The district election map that three of the five Pleasanton City Council members voted to advance at Thursday's special meeting feels very gerrymandered and splits a notable neighborhood, versus the alternative map that better complies with the relevant criteria and just makes the most sense.
After four public hearings and more than a dozen versions of maps created by demographers, the council was presented with four fruit-named maps that were the end result of an evolution of previous maps with requested changes. This map will be used when the city moves from "at large" City Council elections to district-based elections this November, and will be used for the next 10 years.
The council will vote on this proposed final map Tuesday.
Legally required district formation criteria were given to the council before the first public meeting in January. The final map should have districts of approximately the same population that are easily identifiable and understandable by residents. The districts should be geographically contiguous "to the extent practicable," with boundaries of natural and artificial barriers, streets or city boundaries. Neighborhoods and "communities of interest" should be kept intact.
"Communities of interest" are defined in this list by what they are and what they are not. Specifically, they do not "include relationships with political parties, incumbents or political candidates"
Yet, we feel the reason three of the five council members voted for the "Tangerine" district map over the "Lime" has more to do with current council members than a long-term plan for the city.
Just looking at the two maps next to each other and you can see why the Lime version is the better of the four. It is easy to understand, with all four districts touching, using major streets -- Valley Avenue and Main Street / Santa Rita Road -- as boundaries. More importantly, the Lime map keeps all key neighborhoods intact and has the lowest deviation from the ideal population per district at 1.8%. In other words, it is more easily justified if the city is dragged into a lawsuit.
Unfortunately, residents were denied an in-depth discussion of the Lime map, and its predecessor, the Green map. A motion was put forth on Thursday, voted down by the majority, and the council moved on to the Tangerine map.
In addition to looking gerrymandered, the Tangerine map has a higher deviation from the ideal population-per-district than Lime, uses residential streets -- Independence Drive and Mohr Avenue -- as boundaries and splits Ventana Hills neighborhood into two districts.
One difference not discussed Thursday between the Lime and the Tangerine maps is maybe just the most relevant: The Tangerine would not put council members Jack Balch and Julie Testa in the same district, whereas the Lime would.
Brown sort of set the stage for her concern about two council members in the same district before any true discussion of the individual plans began.
While reviewing the Lime map Brown asked about the "sequencing" of election years for each district and what would happen if two current members are in the same district. She was concerned about the possibility that there would be four open seats (three district council seats and the mayor's) at some point, which would go against the city's established policy of having two seats and the mayor's on the ballot every even-numbered year.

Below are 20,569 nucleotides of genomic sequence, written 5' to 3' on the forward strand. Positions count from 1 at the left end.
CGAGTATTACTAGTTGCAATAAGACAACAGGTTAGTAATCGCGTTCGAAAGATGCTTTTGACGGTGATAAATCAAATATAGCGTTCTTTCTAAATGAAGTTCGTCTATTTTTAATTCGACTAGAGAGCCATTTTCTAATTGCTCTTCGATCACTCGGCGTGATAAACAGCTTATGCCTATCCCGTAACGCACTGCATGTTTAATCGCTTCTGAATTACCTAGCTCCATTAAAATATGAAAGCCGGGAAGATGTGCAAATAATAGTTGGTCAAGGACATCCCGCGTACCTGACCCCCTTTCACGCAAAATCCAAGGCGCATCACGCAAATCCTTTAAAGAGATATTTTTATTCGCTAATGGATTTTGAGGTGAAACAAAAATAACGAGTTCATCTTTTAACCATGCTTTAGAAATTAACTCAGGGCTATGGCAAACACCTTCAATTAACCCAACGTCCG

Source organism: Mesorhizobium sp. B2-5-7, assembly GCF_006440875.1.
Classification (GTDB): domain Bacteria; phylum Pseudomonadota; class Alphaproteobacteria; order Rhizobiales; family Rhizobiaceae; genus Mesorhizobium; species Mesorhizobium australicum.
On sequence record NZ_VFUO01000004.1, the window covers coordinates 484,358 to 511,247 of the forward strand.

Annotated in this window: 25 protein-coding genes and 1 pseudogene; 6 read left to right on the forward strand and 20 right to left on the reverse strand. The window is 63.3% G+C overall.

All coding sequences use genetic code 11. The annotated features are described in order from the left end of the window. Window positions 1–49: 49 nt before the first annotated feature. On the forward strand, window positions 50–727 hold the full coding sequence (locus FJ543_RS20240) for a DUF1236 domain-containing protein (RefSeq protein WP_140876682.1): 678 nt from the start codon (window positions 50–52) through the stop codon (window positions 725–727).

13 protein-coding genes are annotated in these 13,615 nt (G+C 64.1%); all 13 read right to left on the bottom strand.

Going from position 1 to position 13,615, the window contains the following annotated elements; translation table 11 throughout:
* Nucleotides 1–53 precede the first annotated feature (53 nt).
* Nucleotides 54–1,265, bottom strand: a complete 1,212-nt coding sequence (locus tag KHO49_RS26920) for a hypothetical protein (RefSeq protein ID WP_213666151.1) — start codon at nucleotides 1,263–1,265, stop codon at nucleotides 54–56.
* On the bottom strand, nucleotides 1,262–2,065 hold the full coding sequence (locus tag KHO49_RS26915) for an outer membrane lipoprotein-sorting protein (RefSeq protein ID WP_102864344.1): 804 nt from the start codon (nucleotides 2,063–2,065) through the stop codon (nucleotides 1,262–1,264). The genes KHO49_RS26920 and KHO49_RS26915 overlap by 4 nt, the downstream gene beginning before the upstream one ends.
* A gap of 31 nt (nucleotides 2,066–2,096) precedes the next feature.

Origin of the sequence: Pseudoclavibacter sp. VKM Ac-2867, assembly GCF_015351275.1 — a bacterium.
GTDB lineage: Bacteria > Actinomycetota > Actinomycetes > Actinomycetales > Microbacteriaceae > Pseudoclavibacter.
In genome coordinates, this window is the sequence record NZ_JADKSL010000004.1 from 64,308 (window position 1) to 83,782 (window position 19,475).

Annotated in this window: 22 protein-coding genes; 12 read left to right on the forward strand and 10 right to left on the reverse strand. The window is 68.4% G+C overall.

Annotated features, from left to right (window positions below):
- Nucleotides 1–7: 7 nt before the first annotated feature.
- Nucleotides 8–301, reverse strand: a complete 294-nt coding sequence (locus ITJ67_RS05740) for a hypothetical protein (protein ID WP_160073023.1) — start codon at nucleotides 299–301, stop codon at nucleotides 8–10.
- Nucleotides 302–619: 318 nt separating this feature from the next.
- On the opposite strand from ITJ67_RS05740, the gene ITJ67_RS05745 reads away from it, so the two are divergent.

Demographers Michael Wagaman and Tom Willis said that is not a possibility.
If a council member was elected in 2020, state law says he or she finishes the four-year term "at large." If there are two council members elected in 2020 drawn into the same district, they would both remain "at large" until the district's election year. Then, if both incumbents want to run for re-election, they would run against each other and any other candidates from that district.
In this case, though, Testa was elected in 2018, and Balch was elected in 2020. If Balch and Testa are in the same district based on where they live, Balch would be forced to decide whether to run early against Testa in November when her term is up, or remain in the at-large seat until 2024.
If Balch chooses to run early against Testa and doesn't win, he would remain at-large for the remaining two years of his term. His district seat will be filled in 2022, so he could run for mayor in 2024 or wait for his district election in 2026.
But if Balch runs against Testa in 2022 and wins, he would serve a four-year term representing his district. Testa could run for remaining two years of Balch's old at-large term -- along with anyone else from the city -- in a special election that, if memory serves, could cost around $300,000.
Or she could wait for the next election in her district.
But Testa losing in 2022 would upset the noticeable voting bloc that we see has formed with Brown, Arkin and Testa, who were the three in the majority vote for the Tangerine map.
This is a big deal because we will have this map until the next census cycle -- not for two years or two election cycles.
A flyer circulating now in Ventana Hills has a sense of urgency because if the Tangerine map is voted in, their "political voice will be diluted for the next 10 years."
Ten years is a long time.
Look at the maps and let your voice be heard before or during the Tuesday meeting.